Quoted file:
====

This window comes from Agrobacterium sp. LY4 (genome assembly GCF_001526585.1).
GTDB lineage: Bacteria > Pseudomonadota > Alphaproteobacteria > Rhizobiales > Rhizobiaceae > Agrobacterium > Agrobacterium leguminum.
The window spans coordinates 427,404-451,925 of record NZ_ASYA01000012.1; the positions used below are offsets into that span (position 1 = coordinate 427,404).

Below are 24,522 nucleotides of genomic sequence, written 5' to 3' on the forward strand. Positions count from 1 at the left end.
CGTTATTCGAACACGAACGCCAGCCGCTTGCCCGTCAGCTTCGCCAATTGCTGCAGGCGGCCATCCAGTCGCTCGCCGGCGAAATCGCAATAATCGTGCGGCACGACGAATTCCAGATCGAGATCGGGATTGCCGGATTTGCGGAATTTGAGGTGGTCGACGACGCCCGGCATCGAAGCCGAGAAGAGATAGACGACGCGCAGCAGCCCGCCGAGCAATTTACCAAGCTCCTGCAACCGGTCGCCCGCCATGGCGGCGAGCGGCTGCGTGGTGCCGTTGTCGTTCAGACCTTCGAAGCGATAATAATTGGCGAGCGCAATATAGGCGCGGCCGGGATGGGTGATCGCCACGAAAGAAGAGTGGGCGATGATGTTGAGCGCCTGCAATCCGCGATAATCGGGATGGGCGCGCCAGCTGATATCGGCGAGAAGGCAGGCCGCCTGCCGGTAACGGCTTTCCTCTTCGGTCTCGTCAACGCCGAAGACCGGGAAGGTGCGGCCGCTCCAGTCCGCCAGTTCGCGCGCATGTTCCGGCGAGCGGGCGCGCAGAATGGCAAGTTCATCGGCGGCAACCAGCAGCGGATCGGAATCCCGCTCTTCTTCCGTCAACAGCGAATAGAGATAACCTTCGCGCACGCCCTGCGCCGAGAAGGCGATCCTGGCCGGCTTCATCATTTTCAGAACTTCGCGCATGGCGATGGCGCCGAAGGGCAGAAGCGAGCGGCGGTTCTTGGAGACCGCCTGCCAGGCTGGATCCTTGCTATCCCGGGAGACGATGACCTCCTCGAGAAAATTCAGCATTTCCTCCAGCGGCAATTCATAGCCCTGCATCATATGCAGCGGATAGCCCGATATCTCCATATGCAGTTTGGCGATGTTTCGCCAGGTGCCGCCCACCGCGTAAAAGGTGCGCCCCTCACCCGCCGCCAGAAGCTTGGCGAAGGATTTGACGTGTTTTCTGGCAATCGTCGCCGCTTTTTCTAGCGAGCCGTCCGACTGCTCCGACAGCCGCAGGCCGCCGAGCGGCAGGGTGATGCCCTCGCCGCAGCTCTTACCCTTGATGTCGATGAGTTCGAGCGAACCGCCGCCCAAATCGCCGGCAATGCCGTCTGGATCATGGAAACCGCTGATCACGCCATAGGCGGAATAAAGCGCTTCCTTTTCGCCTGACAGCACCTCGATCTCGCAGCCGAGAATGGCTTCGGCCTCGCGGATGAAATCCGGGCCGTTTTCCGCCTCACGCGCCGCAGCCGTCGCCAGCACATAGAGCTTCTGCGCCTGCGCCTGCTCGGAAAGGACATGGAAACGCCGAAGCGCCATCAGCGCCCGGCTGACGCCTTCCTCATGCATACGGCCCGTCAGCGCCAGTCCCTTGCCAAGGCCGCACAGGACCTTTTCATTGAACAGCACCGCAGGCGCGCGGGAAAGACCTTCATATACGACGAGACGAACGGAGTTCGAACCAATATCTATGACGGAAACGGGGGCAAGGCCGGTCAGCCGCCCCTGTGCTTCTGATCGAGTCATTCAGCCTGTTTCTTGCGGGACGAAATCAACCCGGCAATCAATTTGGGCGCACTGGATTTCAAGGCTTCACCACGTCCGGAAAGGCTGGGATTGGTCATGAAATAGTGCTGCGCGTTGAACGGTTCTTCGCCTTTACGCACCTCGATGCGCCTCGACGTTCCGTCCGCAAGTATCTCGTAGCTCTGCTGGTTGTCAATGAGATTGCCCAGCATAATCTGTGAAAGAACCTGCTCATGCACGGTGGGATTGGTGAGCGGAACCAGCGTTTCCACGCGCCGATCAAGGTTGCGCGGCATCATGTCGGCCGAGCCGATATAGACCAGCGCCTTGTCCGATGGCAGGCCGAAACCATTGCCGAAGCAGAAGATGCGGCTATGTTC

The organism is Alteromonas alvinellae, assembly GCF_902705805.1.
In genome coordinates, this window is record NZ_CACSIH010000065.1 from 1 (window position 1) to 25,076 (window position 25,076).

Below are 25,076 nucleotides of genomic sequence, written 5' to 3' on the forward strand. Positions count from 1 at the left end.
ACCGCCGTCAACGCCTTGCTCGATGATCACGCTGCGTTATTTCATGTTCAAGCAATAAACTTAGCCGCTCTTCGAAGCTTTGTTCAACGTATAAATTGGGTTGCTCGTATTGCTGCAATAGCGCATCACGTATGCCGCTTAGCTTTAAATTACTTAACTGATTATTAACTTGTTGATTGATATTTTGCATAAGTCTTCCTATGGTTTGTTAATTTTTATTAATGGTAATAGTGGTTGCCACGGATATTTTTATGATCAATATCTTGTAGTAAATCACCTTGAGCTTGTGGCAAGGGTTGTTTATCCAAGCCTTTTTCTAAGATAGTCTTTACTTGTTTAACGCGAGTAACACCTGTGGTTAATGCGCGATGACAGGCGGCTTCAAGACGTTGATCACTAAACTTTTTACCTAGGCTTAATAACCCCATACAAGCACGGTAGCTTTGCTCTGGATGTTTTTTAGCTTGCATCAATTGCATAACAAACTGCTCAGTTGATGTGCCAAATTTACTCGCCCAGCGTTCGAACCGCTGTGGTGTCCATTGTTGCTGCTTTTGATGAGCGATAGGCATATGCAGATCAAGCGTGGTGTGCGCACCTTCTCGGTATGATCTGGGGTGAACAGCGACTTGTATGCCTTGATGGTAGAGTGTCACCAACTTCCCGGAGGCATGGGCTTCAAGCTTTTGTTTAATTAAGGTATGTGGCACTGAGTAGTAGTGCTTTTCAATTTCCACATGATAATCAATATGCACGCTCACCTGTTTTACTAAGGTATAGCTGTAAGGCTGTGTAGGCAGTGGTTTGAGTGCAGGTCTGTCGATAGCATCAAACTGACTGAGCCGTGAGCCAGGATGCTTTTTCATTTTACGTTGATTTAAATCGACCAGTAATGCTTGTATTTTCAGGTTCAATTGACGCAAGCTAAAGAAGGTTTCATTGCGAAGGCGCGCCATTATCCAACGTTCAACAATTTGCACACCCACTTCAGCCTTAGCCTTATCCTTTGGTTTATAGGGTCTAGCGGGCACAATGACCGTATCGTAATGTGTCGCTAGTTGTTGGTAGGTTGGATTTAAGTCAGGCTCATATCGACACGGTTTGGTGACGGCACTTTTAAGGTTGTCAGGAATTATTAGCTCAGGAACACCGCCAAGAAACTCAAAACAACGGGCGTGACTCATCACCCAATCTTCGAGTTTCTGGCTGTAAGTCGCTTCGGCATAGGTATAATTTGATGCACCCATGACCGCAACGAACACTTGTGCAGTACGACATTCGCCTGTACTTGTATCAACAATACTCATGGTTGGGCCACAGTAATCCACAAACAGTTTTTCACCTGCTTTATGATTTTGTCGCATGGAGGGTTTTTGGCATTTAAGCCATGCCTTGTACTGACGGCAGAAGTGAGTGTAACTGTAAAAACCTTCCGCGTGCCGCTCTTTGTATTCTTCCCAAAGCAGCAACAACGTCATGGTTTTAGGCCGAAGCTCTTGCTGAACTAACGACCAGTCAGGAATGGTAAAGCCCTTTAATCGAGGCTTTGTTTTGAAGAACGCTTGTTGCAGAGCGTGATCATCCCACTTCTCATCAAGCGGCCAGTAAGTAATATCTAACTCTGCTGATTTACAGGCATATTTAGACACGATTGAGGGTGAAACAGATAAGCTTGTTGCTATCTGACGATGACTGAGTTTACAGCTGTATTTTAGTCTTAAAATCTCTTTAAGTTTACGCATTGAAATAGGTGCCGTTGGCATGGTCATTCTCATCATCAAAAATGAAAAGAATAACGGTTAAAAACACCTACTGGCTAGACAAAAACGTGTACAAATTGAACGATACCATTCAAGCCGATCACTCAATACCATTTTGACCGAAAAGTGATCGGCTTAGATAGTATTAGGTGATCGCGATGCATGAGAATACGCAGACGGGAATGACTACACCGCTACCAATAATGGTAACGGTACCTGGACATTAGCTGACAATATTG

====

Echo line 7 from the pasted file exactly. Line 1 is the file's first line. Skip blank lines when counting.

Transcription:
In genome coordinates, this window is record NZ_CACSIH010000065.1 from 1 (window position 1) to 25,076 (window position 25,076).